I’ve always been a very demure girl.
I’ve always been a very thoughtful girl, little instinctive, very emotional.
But when I was asked to be part of “VB74”, the performance that Vanessa Beecroft staged for the opening of the exhibition “Bellissima” at the MAXXI in Rome, I could not resist.

I arrived in Rome in the warm late morning of Friday 28 November.
At the Atelier Bomba, in via dell’Oca 39, I started my personal process of transformation: from young woman to an integral part of a work of art, from independent being to artist’s property.
The rehearsals were simple. Before me, Sabrina; after me, Elena.
I still well remember the corner between fabrics and powder pink veils from which I could glimpse the non-dress on Sabrina’s expert body. I can still remember quite well Elena, the girl I just met, and her gaze, expressing waiting and perhaps concern, in front of the dressing room.

And about me, what I remember? What is left of me?
I had decided not to decide, I wanted to test myself all the way. “I’m here for that,” I had told to myself in one of my constant soliloquies. Vanessa Beecroft’s women are by definition “nude” and I wanted to be one of them. I wanted to be Vanessa Beecroft’s and no one else’s. 
In reference to Beecroft’s performance, are we sure we want to minimize the whole thing with the adjective “nude”? 
Usually one says: to be shirtless, to be bareheaded, bare back, bare arms, bare skin … Under the veil I have never been even bare-eyed. Vanessa Beecroft, with her art, has not only floored but has also broken the fragile frames of human definitions.

VB74 Copyright © Vanessa Beecroft, produzione MAXXI. Foto Musacchio, Ianiello e Napolitano, courtesy Fondazione MAXXI 1

To my left I see the hall of mirrors in which we – 30 women -would have had to live for two days of performance. A cube with only three faces, the three dimensions.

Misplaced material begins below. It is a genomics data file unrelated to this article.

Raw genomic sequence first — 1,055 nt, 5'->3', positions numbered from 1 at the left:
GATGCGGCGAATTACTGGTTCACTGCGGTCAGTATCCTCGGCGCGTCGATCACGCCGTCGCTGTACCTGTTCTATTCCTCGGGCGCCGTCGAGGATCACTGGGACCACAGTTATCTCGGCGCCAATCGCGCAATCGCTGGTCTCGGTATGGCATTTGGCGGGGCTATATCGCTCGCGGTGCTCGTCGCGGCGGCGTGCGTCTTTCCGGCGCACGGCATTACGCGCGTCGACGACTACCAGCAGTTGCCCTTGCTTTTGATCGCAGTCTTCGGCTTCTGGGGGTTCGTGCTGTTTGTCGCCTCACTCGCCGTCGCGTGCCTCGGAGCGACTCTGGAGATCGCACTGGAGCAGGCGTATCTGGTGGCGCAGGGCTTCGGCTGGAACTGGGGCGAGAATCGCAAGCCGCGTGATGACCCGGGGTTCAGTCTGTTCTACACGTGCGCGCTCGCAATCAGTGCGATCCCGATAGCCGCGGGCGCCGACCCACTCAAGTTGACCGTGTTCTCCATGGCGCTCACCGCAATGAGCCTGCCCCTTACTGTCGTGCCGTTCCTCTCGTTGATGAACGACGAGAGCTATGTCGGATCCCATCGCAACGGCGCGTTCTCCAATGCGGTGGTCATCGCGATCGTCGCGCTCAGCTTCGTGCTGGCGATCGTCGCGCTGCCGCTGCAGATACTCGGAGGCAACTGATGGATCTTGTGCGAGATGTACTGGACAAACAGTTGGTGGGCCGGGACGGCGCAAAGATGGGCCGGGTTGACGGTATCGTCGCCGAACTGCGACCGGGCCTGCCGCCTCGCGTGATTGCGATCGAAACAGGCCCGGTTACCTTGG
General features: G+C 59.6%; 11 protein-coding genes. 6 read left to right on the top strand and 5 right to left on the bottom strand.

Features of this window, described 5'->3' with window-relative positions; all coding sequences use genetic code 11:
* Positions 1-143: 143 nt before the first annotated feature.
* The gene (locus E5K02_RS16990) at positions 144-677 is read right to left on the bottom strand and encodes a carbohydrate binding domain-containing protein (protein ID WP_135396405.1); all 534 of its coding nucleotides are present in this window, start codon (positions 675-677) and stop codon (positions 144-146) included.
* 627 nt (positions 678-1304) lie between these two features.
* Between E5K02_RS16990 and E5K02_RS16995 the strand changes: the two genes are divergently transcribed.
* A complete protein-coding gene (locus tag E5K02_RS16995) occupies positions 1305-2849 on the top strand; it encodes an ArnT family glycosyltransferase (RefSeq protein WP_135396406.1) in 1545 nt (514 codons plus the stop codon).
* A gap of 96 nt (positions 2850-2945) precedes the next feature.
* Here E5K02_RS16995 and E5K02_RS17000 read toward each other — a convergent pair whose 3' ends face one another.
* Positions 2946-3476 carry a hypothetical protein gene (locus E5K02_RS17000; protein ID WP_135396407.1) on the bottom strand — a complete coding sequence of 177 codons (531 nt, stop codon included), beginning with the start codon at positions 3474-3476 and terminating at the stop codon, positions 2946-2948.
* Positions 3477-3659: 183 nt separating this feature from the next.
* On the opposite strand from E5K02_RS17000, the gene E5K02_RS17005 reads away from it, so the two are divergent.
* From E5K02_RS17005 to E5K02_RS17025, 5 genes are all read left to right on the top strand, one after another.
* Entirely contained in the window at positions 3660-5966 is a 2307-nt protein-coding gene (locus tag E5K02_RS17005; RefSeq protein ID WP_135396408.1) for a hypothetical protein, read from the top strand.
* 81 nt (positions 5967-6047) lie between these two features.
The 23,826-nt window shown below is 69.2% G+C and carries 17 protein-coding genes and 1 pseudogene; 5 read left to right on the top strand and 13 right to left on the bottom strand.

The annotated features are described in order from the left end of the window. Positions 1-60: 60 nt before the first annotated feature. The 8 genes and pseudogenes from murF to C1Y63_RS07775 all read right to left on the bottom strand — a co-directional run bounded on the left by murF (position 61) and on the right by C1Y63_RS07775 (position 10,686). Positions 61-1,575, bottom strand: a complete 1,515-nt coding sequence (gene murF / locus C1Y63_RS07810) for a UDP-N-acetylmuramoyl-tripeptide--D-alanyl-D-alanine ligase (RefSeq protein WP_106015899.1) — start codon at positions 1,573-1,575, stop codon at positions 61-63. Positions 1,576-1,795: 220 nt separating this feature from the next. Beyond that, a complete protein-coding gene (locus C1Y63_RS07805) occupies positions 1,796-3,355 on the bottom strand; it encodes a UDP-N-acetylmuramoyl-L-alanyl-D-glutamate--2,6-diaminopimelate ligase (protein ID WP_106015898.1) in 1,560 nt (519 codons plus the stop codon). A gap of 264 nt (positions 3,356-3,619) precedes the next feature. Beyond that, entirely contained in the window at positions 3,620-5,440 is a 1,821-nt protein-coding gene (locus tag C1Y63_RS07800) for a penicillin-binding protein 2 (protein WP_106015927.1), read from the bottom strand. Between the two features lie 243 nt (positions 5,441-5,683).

So I reflect myself quickly and pass by.
I enter the auditorium and touch with my hand the black velvet armchairs.
I enter the theater and meet Vanessa Beecroft’s eyes.
8.00 am: Vanessa and Pier thought I had to be the first of the five “Dolls” to be put make up on.

After that time, I’ve lost the sense of time. Perhaps forgotten in a pocket of the clothes that I would not worn during the hours spent at the MAXXI; perhaps abandoned already out of the door along with the questions and the static human preconceptions.
 My skin is translucent white, a non pink tone and absolutely achromatic. In the process of transformation, I became exactly white marble color: ivory and cold as sometimes my soul would like to be.

Suzy Menkes on Instagram - Vanessa Beecroft VB74

On a stand there were 30 hangers with the 30 names of us 30 women. On each were gently propped the veils created by the Atelier Bomba that each of us would have had to wear. Alongside this there were shoes that only some of us were going to wear.
30 names for 30 women: my new companions of a two-day life, beyond time and space.
I will always remember them as my friends as ever. 
The artist decided to make me wear a veil that all would have worn over their head and one of the only piece of lingerie duo, the culotte. I was serene and at ease. I was different, once again.